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D/S Kronprinsesse Märtha
later D/S Ryfylke (1942)
Det Stavangerske Dampskibsselskab, Stavanger

(Norwegian Homefleet WW II)

Back to Kronprinsesse Märtha on the "Homefleet Ships starting with K" page.

Post war picture, received from Bjørn Milde, Norway (from his postcard collection).
Note that she would have looked different during the war.

Tonnage: 898 gt.

Delivered in July-1929 from The International Shipbuilding & Engineering Co. Ltd. (Danziger Werft), Danzig, Germany as Kronprinsesse Märtha to Det Stavangerske Dampskibsselskab, Stavanger. Steel hull, 176,8’ x 31,2’ x 19,9’, 898 gt, 4cyl Double Compound Lentz-type (Danziger), 145 nhp, 900 ihp, 13 knots. Placed in the night time service Stavanger-Bergen, later in coastal service Stavanger-Oslo.

 WW II: 

Captain Johan Falnes. Ran aground near Bru north of Stavanger on Dec.19-1939, capsized and partly sank, a passenger died. Refloated 1940, repaired and back in service. Renamed Ryfylke in 1942. The Germans wouldn't allow any ships in service on the coast of Norway to carry names of the (exiled) Norwegian royal family, so ships carrying such names were renamed (for instance, Kong Haakon was renamed Kong Sverre). The original names were taken back after the war, and the Norwegians kept referring to them by those names even during the war.

J. Rohwer has a D/S Ryfylke, 898 gt, missed by 2 torpedoes from the Norwegian submarine Ula (Sars) at Listafjord on Febr. 25-1944.

Attacked off Lista on March 23-1944 by allied bombers, and although she was not hit, she developed several leaks after a bomb had exploded very close by, and had to be beached so as not to sink.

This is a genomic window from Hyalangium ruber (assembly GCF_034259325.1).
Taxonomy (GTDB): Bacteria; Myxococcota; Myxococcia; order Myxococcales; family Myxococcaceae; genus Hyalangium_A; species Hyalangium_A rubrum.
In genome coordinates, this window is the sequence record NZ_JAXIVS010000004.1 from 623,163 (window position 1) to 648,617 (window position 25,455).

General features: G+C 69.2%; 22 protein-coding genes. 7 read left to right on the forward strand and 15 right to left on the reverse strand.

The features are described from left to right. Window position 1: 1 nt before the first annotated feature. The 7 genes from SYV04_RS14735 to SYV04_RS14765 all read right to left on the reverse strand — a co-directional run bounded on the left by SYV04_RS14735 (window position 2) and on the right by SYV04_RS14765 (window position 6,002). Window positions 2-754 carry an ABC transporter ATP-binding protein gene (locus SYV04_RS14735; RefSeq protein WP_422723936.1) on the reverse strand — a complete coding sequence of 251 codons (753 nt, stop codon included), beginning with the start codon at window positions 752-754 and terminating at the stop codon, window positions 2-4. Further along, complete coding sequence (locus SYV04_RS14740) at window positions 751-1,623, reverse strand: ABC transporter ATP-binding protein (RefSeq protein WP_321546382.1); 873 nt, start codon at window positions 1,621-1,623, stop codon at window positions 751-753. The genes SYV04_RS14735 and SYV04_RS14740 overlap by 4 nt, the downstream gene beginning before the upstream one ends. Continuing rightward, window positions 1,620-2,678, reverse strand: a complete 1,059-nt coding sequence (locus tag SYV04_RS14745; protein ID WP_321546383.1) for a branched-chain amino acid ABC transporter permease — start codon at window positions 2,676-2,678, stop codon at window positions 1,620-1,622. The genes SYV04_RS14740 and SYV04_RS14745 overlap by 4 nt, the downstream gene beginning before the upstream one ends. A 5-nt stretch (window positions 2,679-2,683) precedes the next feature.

This attack is mentioned on March 24-1944 and March 25 in the book, "Norsk presse under Hakekorset" (The Norwegian Press under the Swastika), Vol. II, 1946 by Gunnleik Jensson, which is a collection of newspaper articles from the war years. The Oslo newspaper "Morgenposten" said Ryfylke was attacked by 2 British aircraft off the west coast of Norway. She was hit by an air torpedo, but the crew was able to beach her. All 24 were saved. There were no passengers on board, but she had 8, very valuable racehorses, which were saved the next day with the help of ropes attached to motorboats. In this way the horses swam over 300 meters to land, and escaped their ordeal in the cold water without harm. (These newspapers were German controlled and were generally full of propaganda). See also the account under D/S Narvik.

Ryfylke was refloated very soon afterwards, repaired and back in service(?)


Renamed Kronprinsesse Märtha in May-1945. Converted to motor vessel in 1948, 904 gt. Following engine problems on Febr. 4-1953 near Lillesand she was towed to Kristiansand by Arendalske Damps' Kristiansand. Developed a leak on May 9-1956 and sank in shallow waters near Grønholmskjær east of Risør, raised on June 26 and towed to Kristiansand, later to Pusnes Mek. Verksted, Arendal where she was repaired and at the same time modernized, 996 gt. Later that year she was towed to the company's own yard at Klaseskjæret in Stavanger where her interior was repaired and modernized. Back in service in June-1958, coastal service Bergen-Oslo (D/S Galtesund had been hired to replace her while she was being fixed up). In Dec.-1962 the Bergen-Oslo service was discontinued and she was placed in the night time service Stavanger-Bergen until she did her last voyage in that service on Sept. 1-1974 after which time that route was also discontinued, and she was laid up in Stavanger. Sold in Sept.-1974 to Nika Invest A/S, Sandefjord, renamed Koster and used as accommodation and "storage" vessel in connection with that company's sand blasting operations at misc. yards.